The decision to discontinue tours was not without controversy. Sherpas who planned to resume leading expeditions in order to support their families received threatening warnings. Tim Mosedale, a British expedition leader, said, “[Climbers are being told] that if we go into the icefall we might not be safe…Sherpas are being told that if they go on the hill, well, ‘we know where you live.’ Sherpas are turning against Sherpas and in this country where these threats are sometimes carried out, they are taken very, very seriously.” The tour companies through which the Sherpas operate have responded by cancelling their tours for safety reasons, effectively ending this year’s climbing season on Mount Everest just a few weeks after it began.
With mixed emotions and amidst rising tensions, climbers have gone home.
The recent tragedy has highlighted preexisting tensions between the Nepalese government, the Sherpa community, and the foreign climbers who dream of summiting Everest. It has become clear that foreign climbers, western tour companies, and the Nepalese government have taken advantage of the Sherpa people.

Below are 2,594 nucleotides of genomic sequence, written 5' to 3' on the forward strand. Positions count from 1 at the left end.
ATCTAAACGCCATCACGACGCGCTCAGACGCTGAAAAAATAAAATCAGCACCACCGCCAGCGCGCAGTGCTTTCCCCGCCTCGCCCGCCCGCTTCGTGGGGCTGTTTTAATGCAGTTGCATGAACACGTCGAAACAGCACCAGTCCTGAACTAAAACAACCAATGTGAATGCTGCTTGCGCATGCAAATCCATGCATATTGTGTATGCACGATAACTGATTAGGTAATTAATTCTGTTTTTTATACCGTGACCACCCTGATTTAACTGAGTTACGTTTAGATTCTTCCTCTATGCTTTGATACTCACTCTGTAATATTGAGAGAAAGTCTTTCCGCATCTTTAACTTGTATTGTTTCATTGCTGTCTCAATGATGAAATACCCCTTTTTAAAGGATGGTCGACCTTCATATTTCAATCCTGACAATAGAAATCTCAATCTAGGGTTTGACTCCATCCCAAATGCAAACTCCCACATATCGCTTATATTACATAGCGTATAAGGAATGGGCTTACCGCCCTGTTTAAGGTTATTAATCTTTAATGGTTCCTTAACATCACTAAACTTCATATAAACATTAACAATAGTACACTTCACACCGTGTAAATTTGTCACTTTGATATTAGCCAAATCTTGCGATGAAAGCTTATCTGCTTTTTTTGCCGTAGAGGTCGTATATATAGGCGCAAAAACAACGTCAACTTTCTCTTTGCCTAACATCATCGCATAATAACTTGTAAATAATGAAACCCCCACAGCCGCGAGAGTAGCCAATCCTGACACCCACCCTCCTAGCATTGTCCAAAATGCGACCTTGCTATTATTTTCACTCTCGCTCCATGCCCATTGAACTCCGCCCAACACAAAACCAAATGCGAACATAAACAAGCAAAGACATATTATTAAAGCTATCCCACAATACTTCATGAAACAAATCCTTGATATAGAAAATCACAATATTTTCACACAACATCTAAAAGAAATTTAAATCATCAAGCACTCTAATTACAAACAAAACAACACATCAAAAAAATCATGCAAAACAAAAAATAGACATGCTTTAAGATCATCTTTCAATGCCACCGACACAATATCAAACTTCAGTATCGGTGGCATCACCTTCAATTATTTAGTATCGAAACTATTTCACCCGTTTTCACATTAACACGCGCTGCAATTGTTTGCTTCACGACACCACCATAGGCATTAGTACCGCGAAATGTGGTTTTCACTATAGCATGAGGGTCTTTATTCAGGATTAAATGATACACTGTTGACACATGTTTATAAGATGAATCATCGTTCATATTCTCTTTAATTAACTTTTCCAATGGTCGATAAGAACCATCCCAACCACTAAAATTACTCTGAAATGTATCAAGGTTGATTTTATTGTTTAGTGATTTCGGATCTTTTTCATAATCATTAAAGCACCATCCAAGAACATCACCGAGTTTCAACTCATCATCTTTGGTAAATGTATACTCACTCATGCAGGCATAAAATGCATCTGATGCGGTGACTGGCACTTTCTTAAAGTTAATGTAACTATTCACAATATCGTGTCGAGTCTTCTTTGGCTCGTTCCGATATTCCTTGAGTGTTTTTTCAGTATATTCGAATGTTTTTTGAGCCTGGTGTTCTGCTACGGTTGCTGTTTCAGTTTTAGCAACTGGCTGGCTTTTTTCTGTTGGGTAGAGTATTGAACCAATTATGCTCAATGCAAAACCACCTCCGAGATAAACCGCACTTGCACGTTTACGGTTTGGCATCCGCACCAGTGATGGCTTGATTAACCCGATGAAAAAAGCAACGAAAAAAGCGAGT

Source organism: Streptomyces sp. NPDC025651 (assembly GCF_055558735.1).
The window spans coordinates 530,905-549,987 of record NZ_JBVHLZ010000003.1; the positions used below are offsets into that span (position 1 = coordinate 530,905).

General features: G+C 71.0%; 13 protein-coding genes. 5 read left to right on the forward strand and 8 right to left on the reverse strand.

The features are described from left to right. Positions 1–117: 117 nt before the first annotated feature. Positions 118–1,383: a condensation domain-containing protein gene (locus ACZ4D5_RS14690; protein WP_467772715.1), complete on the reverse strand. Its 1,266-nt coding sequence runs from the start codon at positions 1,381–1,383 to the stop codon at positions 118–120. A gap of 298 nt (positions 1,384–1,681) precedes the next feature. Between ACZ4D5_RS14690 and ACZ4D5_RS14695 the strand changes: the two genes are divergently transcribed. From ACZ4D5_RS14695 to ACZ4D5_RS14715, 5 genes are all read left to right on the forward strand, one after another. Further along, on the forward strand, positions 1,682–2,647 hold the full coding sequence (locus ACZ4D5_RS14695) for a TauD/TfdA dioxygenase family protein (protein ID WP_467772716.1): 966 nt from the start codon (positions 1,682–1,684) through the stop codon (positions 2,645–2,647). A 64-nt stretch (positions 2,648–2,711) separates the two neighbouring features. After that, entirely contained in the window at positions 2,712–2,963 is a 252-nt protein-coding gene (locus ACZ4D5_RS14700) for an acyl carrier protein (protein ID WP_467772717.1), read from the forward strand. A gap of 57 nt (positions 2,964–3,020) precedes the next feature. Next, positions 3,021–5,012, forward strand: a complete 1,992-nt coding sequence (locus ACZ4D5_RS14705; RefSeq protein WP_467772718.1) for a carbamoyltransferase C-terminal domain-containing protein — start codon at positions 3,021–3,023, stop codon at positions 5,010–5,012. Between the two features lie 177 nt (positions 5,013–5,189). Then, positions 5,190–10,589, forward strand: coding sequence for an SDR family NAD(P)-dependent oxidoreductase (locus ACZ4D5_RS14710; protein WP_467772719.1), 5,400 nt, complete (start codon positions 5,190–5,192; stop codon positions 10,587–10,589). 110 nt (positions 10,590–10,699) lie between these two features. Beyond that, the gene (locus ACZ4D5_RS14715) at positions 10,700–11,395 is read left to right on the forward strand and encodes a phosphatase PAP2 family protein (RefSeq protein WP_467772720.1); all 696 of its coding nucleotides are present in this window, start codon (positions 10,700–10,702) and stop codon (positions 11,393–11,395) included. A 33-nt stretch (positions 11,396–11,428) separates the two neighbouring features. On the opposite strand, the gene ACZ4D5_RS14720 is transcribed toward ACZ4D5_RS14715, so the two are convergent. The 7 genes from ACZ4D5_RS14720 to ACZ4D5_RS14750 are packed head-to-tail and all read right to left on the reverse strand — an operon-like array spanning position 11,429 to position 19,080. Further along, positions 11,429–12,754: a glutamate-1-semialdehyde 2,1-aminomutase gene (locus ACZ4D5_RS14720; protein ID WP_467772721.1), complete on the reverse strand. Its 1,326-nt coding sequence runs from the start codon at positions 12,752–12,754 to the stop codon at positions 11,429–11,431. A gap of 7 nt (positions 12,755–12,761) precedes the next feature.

First, the nature of climbing Everest has changed over the past six decades. According to Curtis Chin and Dhamey Tenzing Norgay of The Himalayan, when Edmund Hilary and Tenzing Norgay Sherpa became the first people to reach the peak of Mount Everest in 1953, they both “shared the risks, challenges, and joys of the adventure” equally. Now, climbing Mount Everest is more accessible than ever before, as long as climbers are able to afford an expedition. According to CNN, “foreign climbers spend between $40,000 and $90,000 each in their attempt to scale the mountain.” Climbing Mount Everest has been commercialized, and Chin and Norgay argue that this shift indicates “a breakdown” of the values embodied in the first successful ascents of Everest. With the increase in accessibility,, many climbers with little experience attempt to summit Everest each year, but their inexperience increases the risk involved for their Sherpa guides.